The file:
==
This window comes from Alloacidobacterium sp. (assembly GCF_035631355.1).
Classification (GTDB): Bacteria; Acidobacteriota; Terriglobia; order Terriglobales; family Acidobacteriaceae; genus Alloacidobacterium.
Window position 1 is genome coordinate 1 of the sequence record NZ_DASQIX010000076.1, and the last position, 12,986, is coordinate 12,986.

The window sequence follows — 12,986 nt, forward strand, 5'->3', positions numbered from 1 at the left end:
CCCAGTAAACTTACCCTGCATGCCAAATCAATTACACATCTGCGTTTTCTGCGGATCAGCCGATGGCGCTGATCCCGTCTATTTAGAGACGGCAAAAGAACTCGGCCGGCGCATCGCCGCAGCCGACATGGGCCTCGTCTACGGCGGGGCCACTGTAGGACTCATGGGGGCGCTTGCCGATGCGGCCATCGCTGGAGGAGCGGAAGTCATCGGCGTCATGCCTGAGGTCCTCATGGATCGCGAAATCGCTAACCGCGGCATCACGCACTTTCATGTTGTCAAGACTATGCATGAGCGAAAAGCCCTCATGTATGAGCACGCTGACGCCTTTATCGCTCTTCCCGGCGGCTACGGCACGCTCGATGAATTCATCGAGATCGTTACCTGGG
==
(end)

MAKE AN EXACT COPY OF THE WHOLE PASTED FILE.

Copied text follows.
This window comes from Alloacidobacterium sp. (assembly GCF_035631355.1).
Classification (GTDB): Bacteria; Acidobacteriota; Terriglobia; order Terriglobales; family Acidobacteriaceae; genus Alloacidobacterium.
Window position 1 is genome coordinate 1 of the sequence record NZ_DASQIX010000076.1, and the last position, 12,986, is coordinate 12,986.

The window sequence follows — 12,986 nt, forward strand, 5'->3', positions numbered from 1 at the left end:
CCCAGTAAACTTACCCTGCATGCCAAATCAATTACACATCTGCGTTTTCTGCGGATCAGCCGATGGCGCTGATCCCGTCTATTTAGAGACGGCAAAAGAACTCGGCCGGCGCATCGCCGCAGCCGACATGGGCCTCGTCTACGGCGGGGCCACTGTAGGACTCATGGGGGCGCTTGCCGATGCGGCCATCGCTGGAGGAGCGGAAGTCATCGGCGTCATGCCTGAGGTCCTCATGGATCGCGAAATCGCTAACCGCGGCATCACGCACTTTCATGTTGTCAAGACTATGCATGAGCGAAAAGCCCTCATGTATGAGCACGCTGACGCCTTTATCGCTCTTCCCGGCGGCTACGGCACGCTCGATGAATTCATCGAGATCGTTACCTGGG